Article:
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Medical service to be extended to farmers
Updated: 2005-03-09 02:19

He Zhonghua, a farmer in central China's Henan Province, was overjoyed to receive 5,000 yuan ( approximately 602.4 US dollars) of medical subsidies when he left hospital. It meant the financial burden on the family would be much alleviated.

The benefit comes from a rural medical cooperative system under construction across the country. Under the system, each farmer pays 10 yuan to a medical fund. Correspondingly, the state and local governments each pay 10 yuan to the fund. When a farmer receives medical treatment, he could have a certain proportion of the medical expenses refunded.

"This is a significant project," said Jiang Zhongpu, a member of the National Committee of the Chinese People's Political Consultative Conference (CPPCC), at a meeting during of the committee's annual session being held in Beijing.

He said in the past, rural residents will be dragged into abyss once they get ill. "Illness causes poverty and poverty in turn deprives them of medical service. That land them forever in a vicious circle."

Jiang said the average annual income of a farmer in Henan (a little more than 1,000 yuan) is less than the total medical coverage for an appendectomy, a very ordinary medical operation.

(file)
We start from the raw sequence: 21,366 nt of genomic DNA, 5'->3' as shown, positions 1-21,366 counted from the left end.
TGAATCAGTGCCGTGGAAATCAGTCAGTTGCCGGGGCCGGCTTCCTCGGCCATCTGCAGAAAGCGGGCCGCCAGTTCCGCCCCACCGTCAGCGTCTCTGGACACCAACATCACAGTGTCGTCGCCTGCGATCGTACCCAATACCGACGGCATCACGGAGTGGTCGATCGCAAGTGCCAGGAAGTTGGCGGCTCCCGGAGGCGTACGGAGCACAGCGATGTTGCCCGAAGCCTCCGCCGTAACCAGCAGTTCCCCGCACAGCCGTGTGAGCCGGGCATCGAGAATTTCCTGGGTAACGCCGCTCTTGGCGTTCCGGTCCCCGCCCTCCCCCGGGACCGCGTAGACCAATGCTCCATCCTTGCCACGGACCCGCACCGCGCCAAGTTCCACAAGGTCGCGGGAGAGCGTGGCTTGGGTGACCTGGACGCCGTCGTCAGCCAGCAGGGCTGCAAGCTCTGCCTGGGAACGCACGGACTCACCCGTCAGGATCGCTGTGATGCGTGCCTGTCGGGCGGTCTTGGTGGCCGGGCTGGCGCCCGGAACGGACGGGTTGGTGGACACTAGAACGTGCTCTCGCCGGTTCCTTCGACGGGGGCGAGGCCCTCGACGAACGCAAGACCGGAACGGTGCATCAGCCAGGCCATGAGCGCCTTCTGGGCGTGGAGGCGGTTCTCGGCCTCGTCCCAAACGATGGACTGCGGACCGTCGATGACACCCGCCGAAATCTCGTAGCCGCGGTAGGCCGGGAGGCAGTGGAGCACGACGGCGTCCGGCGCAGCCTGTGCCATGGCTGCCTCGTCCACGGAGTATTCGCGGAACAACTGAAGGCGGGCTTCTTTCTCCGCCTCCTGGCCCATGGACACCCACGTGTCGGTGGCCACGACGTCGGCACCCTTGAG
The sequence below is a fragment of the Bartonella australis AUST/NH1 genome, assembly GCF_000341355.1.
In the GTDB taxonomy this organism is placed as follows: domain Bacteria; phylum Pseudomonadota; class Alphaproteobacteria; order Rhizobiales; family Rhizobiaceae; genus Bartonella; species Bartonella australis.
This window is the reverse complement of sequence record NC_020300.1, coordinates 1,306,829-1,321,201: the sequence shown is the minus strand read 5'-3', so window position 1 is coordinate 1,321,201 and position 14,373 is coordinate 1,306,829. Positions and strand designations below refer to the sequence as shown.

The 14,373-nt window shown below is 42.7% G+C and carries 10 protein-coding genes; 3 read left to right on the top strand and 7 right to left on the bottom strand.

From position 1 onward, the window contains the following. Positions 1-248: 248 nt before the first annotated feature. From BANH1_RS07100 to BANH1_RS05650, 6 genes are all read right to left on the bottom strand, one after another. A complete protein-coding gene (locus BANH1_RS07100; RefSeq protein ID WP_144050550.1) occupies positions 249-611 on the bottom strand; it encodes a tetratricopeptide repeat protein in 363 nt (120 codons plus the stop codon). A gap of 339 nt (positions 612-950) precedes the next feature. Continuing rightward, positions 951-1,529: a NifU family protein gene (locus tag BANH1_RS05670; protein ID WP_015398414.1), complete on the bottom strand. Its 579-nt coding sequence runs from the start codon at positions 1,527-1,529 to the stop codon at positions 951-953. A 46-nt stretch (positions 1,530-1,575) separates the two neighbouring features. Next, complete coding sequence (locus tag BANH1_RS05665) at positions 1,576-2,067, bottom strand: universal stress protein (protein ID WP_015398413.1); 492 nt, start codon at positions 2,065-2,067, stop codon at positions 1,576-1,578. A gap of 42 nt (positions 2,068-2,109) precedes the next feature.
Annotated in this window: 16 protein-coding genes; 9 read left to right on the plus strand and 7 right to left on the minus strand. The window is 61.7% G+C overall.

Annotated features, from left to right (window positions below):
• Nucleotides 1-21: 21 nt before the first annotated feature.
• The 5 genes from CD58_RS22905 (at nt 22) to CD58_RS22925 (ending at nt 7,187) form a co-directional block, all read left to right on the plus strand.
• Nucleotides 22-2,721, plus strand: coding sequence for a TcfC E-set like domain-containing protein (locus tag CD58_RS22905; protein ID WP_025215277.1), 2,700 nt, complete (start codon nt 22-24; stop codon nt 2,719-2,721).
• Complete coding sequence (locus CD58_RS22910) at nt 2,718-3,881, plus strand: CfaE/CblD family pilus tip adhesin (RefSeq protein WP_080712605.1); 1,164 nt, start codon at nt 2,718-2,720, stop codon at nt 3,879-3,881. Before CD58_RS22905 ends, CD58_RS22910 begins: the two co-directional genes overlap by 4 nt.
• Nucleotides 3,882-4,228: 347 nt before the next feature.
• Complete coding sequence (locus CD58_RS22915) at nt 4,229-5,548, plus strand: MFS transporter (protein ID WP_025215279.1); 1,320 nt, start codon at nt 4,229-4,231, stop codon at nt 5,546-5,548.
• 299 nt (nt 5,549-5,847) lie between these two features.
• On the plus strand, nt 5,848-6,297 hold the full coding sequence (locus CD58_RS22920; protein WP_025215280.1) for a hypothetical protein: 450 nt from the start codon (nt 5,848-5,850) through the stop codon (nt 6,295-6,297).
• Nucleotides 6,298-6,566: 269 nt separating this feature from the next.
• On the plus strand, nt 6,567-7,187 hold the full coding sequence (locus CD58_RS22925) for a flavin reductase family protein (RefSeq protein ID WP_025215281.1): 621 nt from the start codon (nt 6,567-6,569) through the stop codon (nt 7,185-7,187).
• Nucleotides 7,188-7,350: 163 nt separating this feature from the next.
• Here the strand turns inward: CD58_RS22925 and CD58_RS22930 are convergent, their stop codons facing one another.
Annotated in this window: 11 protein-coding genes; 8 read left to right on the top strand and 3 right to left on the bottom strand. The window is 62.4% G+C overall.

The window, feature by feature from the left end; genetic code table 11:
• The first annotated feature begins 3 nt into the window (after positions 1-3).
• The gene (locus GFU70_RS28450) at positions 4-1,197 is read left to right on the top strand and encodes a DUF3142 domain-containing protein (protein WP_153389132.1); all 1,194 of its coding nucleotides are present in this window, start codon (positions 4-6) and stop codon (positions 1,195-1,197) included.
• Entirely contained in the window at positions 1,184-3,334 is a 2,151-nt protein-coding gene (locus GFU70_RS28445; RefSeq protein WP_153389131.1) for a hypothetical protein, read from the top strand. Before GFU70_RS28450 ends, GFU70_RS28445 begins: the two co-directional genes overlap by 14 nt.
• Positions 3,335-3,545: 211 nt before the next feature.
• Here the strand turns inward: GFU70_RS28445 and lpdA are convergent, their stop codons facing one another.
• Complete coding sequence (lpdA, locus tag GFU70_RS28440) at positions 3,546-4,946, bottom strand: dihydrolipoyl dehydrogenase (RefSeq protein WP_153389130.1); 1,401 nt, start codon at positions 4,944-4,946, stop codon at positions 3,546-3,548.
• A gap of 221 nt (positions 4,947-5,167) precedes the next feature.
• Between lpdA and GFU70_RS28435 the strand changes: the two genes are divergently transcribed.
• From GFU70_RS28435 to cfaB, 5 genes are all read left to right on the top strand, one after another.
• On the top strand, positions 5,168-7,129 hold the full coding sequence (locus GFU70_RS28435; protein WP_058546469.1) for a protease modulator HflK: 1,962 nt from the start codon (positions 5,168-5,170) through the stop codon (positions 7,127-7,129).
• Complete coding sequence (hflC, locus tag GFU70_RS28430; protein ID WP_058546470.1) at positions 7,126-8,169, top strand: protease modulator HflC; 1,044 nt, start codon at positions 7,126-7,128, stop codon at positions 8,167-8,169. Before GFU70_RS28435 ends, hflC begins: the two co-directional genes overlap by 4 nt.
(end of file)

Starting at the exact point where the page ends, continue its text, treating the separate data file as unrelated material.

The current medical insurance system in China mainly targets the urban population. Statistics from the Ministry of Health show half of the 900 million rural residents cannot afford medical treatment for various financial reasons.

In 2003, the Chinese government initiated the program to build a rural medical cooperative system in eight years.

A medical assistance system for rural residents is being built across the country. At the end of 2004, 1,003 counties have started to provide medical aid to rural residents out of a pool of fund already amounting to 1.18 billion yuan. The system has benefited 5.49 million rural needy residents.

In north China's port city of Tianjin, the municipal health bureau started to offer farmers free medical checkups from March 2004.

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